On September 23, IVN published an article about the same-party race in California's 25th Congressional District. The race, between Republicans Tony Strickland and Steve Knight, is just one of 25 same-party races in California in 2014, and one of five races between two Republicans.
Lee Rogers, a Democratic candidate in the primary election in CA-25, initially endorsed Knight, calling him an honest man with integrity. However, in September, Rogers withdrew his endorsement and said he was going to join other Democratic leaders in abstaining from voting in the general election.
Rogers is certainly not alone. In districts with same-party races, whether for the California Legislature or Congress, partisan politicians and voters who do not feel represented by the candidates in the race say they will not vote on Election Day.
Same-party races are a possible byproduct of the nonpartisan, top-two open primary system passed by a majority of California voters under Proposition 14 in 2010. Under the new primary system, voters and candidates, regardless of party affiliation (or lack thereof), participate on a single ballot and the top two vote-getters in a race move on to the general election.
In districts that heavily favor candidates from one party over another, the top-two primary system can produce general elections with candidates from the same party. This can also happen because one party has too many candidates in the primary, and vote-splitting allows candidates from the other party to advance.
Regardless, there is absolutely no reason why partisan voters should opt out of voting in the general election just because a candidate from their party is not on the ballot. In fact, because same-party races are more common in districts that heavily favor one party over another, voters not affiliated with the dominant party actually have a stronger voice in elections than they would have under the old election system.
Take, for instance, the hotly contested race in California's 17th Congressional District between two Democrats, U.S. Representative Mike Honda and challenger Ro Khanna. The seventeenth district is a Democratic stronghold. Current voter registration numbers show the district's voting population is 43.4 percent Democratic, 28.2 percent Republican, and the rest are independent or third-party voters.The last time a Democratic candidate got less than 60 percent of the vote in a general election was in 1996 when incumbent Sam Farr got 58.9 percent of the vote. In 2000, there were 5 other candidates on the general election ballot and Farr still garnered almost 70 percent of the vote.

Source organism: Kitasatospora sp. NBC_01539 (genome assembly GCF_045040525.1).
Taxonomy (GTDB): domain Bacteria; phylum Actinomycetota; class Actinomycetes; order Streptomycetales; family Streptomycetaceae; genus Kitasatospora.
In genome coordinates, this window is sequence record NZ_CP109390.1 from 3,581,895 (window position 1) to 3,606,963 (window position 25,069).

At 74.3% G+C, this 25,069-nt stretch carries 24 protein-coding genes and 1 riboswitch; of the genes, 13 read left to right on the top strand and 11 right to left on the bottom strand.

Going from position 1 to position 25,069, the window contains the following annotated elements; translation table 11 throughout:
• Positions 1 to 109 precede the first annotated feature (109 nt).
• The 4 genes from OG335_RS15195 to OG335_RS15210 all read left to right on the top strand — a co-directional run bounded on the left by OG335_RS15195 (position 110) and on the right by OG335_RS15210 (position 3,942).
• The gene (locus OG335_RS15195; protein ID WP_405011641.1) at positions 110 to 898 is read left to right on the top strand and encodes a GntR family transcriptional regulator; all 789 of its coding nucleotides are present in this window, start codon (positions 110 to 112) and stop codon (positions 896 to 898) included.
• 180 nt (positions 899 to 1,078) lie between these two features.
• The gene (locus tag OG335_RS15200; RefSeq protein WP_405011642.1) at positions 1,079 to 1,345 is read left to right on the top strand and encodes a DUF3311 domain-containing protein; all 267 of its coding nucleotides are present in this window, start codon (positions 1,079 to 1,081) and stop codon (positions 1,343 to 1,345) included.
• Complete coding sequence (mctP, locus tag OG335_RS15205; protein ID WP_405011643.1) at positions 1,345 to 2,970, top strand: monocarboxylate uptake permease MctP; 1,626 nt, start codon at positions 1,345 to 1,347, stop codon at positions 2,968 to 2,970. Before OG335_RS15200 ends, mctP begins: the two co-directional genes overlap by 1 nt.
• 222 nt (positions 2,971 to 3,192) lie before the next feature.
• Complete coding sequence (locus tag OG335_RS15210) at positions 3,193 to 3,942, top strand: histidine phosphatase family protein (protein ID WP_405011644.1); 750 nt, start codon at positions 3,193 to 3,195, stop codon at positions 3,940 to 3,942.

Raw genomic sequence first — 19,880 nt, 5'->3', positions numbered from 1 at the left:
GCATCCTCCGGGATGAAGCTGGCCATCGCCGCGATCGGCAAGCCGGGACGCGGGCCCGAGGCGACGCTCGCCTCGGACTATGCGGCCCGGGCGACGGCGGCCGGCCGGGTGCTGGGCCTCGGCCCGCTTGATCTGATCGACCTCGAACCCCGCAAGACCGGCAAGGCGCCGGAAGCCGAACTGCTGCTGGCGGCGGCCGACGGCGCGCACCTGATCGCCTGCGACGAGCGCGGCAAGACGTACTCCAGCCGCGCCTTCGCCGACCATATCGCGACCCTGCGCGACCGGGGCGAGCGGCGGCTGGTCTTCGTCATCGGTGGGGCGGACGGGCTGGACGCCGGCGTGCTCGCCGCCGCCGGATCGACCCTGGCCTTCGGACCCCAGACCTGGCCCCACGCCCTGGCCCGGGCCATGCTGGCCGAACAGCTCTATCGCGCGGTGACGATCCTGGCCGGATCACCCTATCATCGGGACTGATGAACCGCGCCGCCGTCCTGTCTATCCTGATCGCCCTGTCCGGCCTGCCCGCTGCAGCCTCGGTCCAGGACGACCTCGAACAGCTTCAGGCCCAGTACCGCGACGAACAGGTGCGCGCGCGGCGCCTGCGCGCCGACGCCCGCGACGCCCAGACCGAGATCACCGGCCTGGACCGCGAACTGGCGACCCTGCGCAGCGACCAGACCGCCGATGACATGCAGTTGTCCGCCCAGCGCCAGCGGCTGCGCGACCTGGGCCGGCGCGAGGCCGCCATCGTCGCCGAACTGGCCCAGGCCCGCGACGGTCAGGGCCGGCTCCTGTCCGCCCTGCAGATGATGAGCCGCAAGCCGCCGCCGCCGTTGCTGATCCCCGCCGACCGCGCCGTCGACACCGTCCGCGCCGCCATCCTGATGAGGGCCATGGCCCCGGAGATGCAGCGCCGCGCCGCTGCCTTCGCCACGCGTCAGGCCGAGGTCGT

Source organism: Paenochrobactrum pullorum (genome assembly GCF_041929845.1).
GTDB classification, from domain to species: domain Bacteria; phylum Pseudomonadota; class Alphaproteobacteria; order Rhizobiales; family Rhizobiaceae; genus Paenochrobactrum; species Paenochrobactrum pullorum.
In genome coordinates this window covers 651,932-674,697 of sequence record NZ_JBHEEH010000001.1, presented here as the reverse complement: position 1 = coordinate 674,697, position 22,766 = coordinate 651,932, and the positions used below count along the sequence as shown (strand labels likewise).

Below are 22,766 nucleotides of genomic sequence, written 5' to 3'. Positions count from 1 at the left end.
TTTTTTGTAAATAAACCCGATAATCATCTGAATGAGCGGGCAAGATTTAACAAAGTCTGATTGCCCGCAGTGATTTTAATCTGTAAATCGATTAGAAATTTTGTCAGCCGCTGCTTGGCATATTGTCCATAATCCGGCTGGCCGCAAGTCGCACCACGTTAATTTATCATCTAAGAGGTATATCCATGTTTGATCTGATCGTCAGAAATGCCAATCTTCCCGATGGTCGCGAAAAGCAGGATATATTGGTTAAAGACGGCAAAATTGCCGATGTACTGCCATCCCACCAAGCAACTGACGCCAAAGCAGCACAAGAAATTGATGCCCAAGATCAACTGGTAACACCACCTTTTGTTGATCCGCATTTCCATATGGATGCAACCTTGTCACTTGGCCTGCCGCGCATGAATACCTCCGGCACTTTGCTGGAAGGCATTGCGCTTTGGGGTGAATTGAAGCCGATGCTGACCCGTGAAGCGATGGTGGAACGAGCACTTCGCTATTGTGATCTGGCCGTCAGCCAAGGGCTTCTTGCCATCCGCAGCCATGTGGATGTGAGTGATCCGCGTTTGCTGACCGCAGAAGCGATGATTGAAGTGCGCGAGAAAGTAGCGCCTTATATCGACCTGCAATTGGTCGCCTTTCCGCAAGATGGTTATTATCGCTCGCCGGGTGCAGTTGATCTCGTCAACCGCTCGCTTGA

Even after the latest round of redistricting, the seventeenth district didn't change much. In 2012, Honda beat Republican Evelyn Li with nearly three-quarters of the vote.
Under the old system, Democratic incumbents didn't need voters outside their party to win, because voters not affiliated with the Democratic Party are not all going to vote for the same candidate. Republicans would most likely vote for the Republican in the race, but unless most independents and third-party voters also got behind the Republican, the Democrat wins each and every time -- making votes cast for other candidates inconsequential.
However, since voters outside the Democratic Party actually make up a majority of the electorate and Honda and Khanna are going to split the Democratic vote, voters outside the party will decide who wins in the 2014 general election. Republican votes, independent votes, and third-party votes not only matter, they will have an equal impact on the election. Every vote will count in determining the winner.
Not only that, but candidates will have to appeal to a broader segment of the voting population than just voters in their own party. As seen in the recent debate between Khanna and Honda, these candidates need to show voters that they will represent their district and its constituency, and not just their party.
Elections have become so partisan focused nationwide that we have forgotten that they are supposed to be about giving every voter an equal voice -- not disenfranchising every voter who does not belong to one of the major parties or both major parties. The Republican and Democratic parties, along with many third parties, argue there was more choice under the old system in the general election, but what good is more choice if a person's vote doesn't really matter?
Major parties like giving voters the illusion of choice because it diminishes voting power even more. Remember the 2000 election when voters had 6 choices (counting the Democratic incumbent) in the congressional election in District 17 and the Democrat still took nearly 70 percent of the vote?
Third party leaders either don't see that they were being used under the old system or willingly choose to ignore it because all they care about is getting their party's name on the general election ballot and whatever attention may have come with it. They don't seem too concerned that voters affiliated with their party didn't have much power in elections, especially in electoral districts that heavily favor one party over another.
Now, for the first time, these voters have real power in all integral stages of the election process (from the primary to the general election), and they don't have to change party affiliation to feel like their vote matters or to be given equal voice in elections. Voters outside the Democratic Party or outside both major parties don't have to sacrifice rights guaranteed in the U.S. Constitution to make a difference in elections.